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This blog is dedicated to women from Sri lanka and Ethiopia working as domestic workers in Beirut, Lebano
n. These women take upon themselves great voyages to foreign countries in the hope of a better future. Their courage and endurance is outstanding.

As time passes, the issues covered in this blog have expanded to cover other kinds of specific women's work like sex work, historical ways of describing the plight of women: white slavery, human traffic or modern slavery as well identitarian politics and gender...

If you want to contact us: minainbeirut[at]hotmail[dot]com



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11 mai 2008 7 11 /05 /mai /2008 11:31
Our work for the last three years has never explicitly worked on the issue of human traffic or esclavage moderne. It has always been focused on the experience of migrant women, leaving their countries to work in other countries. But I can assure that most of the information to be found on migrating workers is concentrated on the vulnerability of woman, their exploitation and the crime of luring innocent women into exploitative work.



Where as the English speaking world more often describes the plight of these women under the crime of human traffic, except for organizations like the English Anti-Slavery, in France the usual term is "modern slavery", which has been coined by journalist Dominique Torres as she created the association in France devoted to helping these victims of slavery. So the 160th commemoration of the abolition of slavery proved to be a good occasion to continue our project on domestic work migration.  


An event on domestic slavery took place on Wednesday morning organized by the Comité Contre l'Esclavage Moderne and a small event-association, with an intervention of Georgina Voz Cabral and two previous presidents of the CCEM. And there was an exposition as well. From 9h30 to 13h an imposing room of the Mairie of the 4th district was the scene of a podium discussion of "domestic slavery". Of course, not many visitors could be awaited at such an inconvenient hour, so I guess it was not meant to be a big media event.


The CCEM, located in the Parisian 11th arrondisment, helps out petits bonnes (this is the terminology they use) and victims of domestic slavery in France. A social worker and a pool of lawyers are at the disposition of these women. They help out women, victims of "domestic slavery", help them psychologically and in the administrative and legal process of suing their "enslavers", the only way these women get a visa to stay in France.


The actual founder of the CCEM we met on another occasion, on a meeting of a new association engaged in the fight against "modern slavery": reagir dans le monde Dominique Torres has written two books on slavery, "the first one in a trance", after she was confronted with the phenomenon during her work as a journalist in Africa.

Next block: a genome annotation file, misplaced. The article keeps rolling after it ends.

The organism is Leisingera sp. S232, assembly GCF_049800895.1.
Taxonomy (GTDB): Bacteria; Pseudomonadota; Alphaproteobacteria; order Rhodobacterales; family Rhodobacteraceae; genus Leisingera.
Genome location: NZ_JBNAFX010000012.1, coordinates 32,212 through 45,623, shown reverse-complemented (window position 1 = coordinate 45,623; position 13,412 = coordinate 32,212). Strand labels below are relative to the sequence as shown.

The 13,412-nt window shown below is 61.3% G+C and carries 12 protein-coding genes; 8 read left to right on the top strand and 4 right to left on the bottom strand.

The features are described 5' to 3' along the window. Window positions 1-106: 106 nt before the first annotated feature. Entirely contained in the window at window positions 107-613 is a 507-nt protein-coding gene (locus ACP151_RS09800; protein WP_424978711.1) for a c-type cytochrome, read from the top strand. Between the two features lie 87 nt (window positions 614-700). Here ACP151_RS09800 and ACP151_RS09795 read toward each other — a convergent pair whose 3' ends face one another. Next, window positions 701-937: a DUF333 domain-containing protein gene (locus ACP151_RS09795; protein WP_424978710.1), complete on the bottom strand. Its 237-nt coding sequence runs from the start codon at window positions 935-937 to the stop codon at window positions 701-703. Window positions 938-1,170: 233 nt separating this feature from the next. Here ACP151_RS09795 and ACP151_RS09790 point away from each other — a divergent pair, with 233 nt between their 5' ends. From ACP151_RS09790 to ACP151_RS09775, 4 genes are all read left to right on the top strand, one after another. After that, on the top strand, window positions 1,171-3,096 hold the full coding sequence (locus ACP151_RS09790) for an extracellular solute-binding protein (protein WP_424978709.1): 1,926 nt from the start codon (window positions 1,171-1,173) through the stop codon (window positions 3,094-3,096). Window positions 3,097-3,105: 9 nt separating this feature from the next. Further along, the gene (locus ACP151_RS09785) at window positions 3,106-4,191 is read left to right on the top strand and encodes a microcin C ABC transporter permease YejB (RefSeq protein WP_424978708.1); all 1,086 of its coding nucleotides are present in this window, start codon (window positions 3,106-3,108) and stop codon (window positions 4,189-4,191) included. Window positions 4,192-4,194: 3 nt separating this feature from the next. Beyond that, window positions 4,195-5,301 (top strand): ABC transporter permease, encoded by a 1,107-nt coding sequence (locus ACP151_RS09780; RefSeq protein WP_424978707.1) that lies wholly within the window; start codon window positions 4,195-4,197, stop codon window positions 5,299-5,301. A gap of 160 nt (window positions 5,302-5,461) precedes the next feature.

Lately she aired a very controversial documentary on French television about the mistreatment of domestic workers in Lebanon. The documentary earned her over 100 angry mails, articles in the newspapers, a counter program on television on how maids mistreat Lebanese and of course discussion in the blogosphere. At the moment the issue has been taken on by other organizations like HRW, that a started a very poignant campaign: Put yourself in her shoes. It seems a good choice to target the Madames, who are the main bosses of these women and are therefore mainly responsible of their treatment in Lebanon.


In Torres' point of view, the difference between exploitation and slavery is that the slave has no determination over his own life.  Her latest book Tu es libre, which has had good critics, deals with a young boy who is freed, discovers freedom, .needs to learn how to live on his own and make choices. Torres uses a concept of slavery to describe generally the plight of women, men and children. Even if the problem is always the same one, her solutions are adapted to the different realities. In Nigeria, she tells us, it is necessary to liberate economically families, to eradicate slavery. In the case of Lebanon, Torres thinks it is necessary to lobby for the passing of a legislation to regulate domestic work.


Finally, a manifestation took place on a hot Parisian Saturday at 14h in the afternoon. Not very full, but well visited. Specially the CRAN (Conseil Représentatif des Associations Noires) had called out for this demonstration under the slogan  L'esclavage est aboli pas les préjuges . There was also an old man with the sign "les chaînes sont dans ta tête".

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